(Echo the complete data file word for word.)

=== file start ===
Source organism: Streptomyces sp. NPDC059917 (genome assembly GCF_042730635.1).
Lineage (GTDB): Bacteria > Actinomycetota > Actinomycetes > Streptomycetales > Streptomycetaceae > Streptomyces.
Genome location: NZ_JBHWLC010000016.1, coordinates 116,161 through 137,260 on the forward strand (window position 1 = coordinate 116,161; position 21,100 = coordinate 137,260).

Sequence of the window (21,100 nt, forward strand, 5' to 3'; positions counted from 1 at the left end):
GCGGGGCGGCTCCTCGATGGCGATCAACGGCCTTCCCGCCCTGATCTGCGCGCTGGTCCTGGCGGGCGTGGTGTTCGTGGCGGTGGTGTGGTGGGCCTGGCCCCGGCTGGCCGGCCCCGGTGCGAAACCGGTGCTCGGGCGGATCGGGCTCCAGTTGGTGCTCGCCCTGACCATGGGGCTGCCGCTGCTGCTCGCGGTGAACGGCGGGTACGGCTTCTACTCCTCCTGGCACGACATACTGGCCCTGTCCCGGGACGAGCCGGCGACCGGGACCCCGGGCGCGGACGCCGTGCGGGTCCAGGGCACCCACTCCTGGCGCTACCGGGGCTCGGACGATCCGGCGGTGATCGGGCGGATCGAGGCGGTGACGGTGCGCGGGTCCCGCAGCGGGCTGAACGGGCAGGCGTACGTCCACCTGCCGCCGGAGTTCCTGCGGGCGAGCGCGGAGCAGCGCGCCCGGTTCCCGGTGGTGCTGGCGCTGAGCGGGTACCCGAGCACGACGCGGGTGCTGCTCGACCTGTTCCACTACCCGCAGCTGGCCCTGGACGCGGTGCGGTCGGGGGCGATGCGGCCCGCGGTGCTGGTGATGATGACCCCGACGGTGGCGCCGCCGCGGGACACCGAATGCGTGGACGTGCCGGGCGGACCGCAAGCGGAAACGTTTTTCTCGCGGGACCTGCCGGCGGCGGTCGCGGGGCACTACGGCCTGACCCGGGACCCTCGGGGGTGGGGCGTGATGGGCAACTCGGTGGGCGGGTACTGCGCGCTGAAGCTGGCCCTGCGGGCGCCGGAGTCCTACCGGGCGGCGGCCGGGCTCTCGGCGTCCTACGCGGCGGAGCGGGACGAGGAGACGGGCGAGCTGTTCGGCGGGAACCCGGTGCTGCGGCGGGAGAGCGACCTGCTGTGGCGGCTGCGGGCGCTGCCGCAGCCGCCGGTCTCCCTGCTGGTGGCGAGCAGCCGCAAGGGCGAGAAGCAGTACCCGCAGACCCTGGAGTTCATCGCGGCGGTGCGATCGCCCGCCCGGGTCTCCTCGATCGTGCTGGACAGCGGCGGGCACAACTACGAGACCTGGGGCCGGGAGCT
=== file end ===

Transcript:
Source organism: Streptomyces sp. NPDC059917 (genome assembly GCF_042730635.1).
Lineage (GTDB): Bacteria > Actinomycetota > Actinomycetes > Streptomycetales > Streptomycetaceae > Streptomyces.
Genome location: NZ_JBHWLC010000016.1, coordinates 116,161 through 137,260 on the forward strand (window position 1 = coordinate 116,161; position 21,100 = coordinate 137,260).

Sequence of the window (21,100 nt, forward strand, 5' to 3'; positions counted from 1 at the left end):
GCGGGGCGGCTCCTCGATGGCGATCAACGGCCTTCCCGCCCTGATCTGCGCGCTGGTCCTGGCGGGCGTGGTGTTCGTGGCGGTGGTGTGGTGGGCCTGGCCCCGGCTGGCCGGCCCCGGTGCGAAACCGGTGCTCGGGCGGATCGGGCTCCAGTTGGTGCTCGCCCTGACCATGGGGCTGCCGCTGCTGCTCGCGGTGAACGGCGGGTACGGCTTCTACTCCTCCTGGCACGACATACTGGCCCTGTCCCGGGACGAGCCGGCGACCGGGACCCCGGGCGCGGACGCCGTGCGGGTCCAGGGCACCCACTCCTGGCGCTACCGGGGCTCGGACGATCCGGCGGTGATCGGGCGGATCGAGGCGGTGACGGTGCGCGGGTCCCGCAGCGGGCTGAACGGGCAGGCGTACGTCCACCTGCCGCCGGAGTTCCTGCGGGCGAGCGCGGAGCAGCGCGCCCGGTTCCCGGTGGTGCTGGCGCTGAGCGGGTACCCGAGCACGACGCGGGTGCTGCTCGACCTGTTCCACTACCCGCAGCTGGCCCTGGACGCGGTGCGGTCGGGGGCGATGCGGCCCGCGGTGCTGGTGATGATGACCCCGACGGTGGCGCCGCCGCGGGACACCGAATGCGTGGACGTGCCGGGCGGACCGCAAGCGGAAACGTTTTTCTCGCGGGACCTGCCGGCGGCGGTCGCGGGGCACTACGGCCTGACCCGGGACCCTCGGGGGTGGGGCGTGATGGGCAACTCGGTGGGCGGGTACTGCGCGCTGAAGCTGGCCCTGCGGGCGCCGGAGTCCTACCGGGCGGCGGCCGGGCTCTCGGCGTCCTACGCGGCGGAGCGGGACGAGGAGACGGGCGAGCTGTTCGGCGGGAACCCGGTGCTGCGGCGGGAGAGCGACCTGCTGTGGCGGCTGCGGGCGCTGCCGCAGCCGCCGGTCTCCCTGCTGGTGGCGAGCAGCCGCAAGGGCGAGAAGCAGTACCCGCAGACCCTGGAGTTCATCGCGGCGGTGCGATCGCCCGCCCGGGTCTCCTCGATCGTGCTGGACAGCGGCGGGCACAACTACGAGACCTGGGGCCGGGAGCT